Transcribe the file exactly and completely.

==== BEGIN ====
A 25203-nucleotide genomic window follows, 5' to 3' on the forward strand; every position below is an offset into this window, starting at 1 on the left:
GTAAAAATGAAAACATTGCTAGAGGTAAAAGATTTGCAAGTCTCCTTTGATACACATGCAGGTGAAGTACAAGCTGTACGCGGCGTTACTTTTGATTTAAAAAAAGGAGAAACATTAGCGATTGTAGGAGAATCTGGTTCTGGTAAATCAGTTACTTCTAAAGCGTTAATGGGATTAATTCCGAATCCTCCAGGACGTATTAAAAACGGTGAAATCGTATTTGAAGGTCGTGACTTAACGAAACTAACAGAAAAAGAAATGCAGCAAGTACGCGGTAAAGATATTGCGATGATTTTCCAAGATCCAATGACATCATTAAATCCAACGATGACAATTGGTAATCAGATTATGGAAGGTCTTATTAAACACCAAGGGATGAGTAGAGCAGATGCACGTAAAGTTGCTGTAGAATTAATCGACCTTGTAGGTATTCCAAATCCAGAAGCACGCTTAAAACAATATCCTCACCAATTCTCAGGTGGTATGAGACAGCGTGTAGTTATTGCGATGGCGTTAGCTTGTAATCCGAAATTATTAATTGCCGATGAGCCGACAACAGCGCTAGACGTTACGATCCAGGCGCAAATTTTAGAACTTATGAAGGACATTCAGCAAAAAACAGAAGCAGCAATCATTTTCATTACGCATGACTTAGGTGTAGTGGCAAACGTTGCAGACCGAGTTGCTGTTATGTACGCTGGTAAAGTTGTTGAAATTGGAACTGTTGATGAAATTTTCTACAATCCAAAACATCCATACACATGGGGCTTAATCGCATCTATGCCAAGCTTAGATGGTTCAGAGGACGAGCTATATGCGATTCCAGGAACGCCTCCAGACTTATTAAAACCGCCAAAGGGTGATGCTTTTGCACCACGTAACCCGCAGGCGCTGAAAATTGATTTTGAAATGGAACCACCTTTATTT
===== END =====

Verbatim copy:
A 25203-nucleotide genomic window follows, 5' to 3' on the forward strand; every position below is an offset into this window, starting at 1 on the left:
GTAAAAATGAAAACATTGCTAGAGGTAAAAGATTTGCAAGTCTCCTTTGATACACATGCAGGTGAAGTACAAGCTGTACGCGGCGTTACTTTTGATTTAAAAAAAGGAGAAACATTAGCGATTGTAGGAGAATCTGGTTCTGGTAAATCAGTTACTTCTAAAGCGTTAATGGGATTAATTCCGAATCCTCCAGGACGTATTAAAAACGGTGAAATCGTATTTGAAGGTCGTGACTTAACGAAACTAACAGAAAAAGAAATGCAGCAAGTACGCGGTAAAGATATTGCGATGATTTTCCAAGATCCAATGACATCATTAAATCCAACGATGACAATTGGTAATCAGATTATGGAAGGTCTTATTAAACACCAAGGGATGAGTAGAGCAGATGCACGTAAAGTTGCTGTAGAATTAATCGACCTTGTAGGTATTCCAAATCCAGAAGCACGCTTAAAACAATATCCTCACCAATTCTCAGGTGGTATGAGACAGCGTGTAGTTATTGCGATGGCGTTAGCTTGTAATCCGAAATTATTAATTGCCGATGAGCCGACAACAGCGCTAGACGTTACGATCCAGGCGCAAATTTTAGAACTTATGAAGGACATTCAGCAAAAAACAGAAGCAGCAATCATTTTCATTACGCATGACTTAGGTGTAGTGGCAAACGTTGCAGACCGAGTTGCTGTTATGTACGCTGGTAAAGTTGTTGAAATTGGAACTGTTGATGAAATTTTCTACAATCCAAAACATCCATACACATGGGGCTTAATCGCATCTATGCCAAGCTTAGATGGTTCAGAGGACGAGCTATATGCGATTCCAGGAACGCCTCCAGACTTATTAAAACCGCCAAAGGGTGATGCTTTTGCACCACGTAACCCGCAGGCGCTGAAAATTGATTTTGAAATGGAACCACCTTTATTT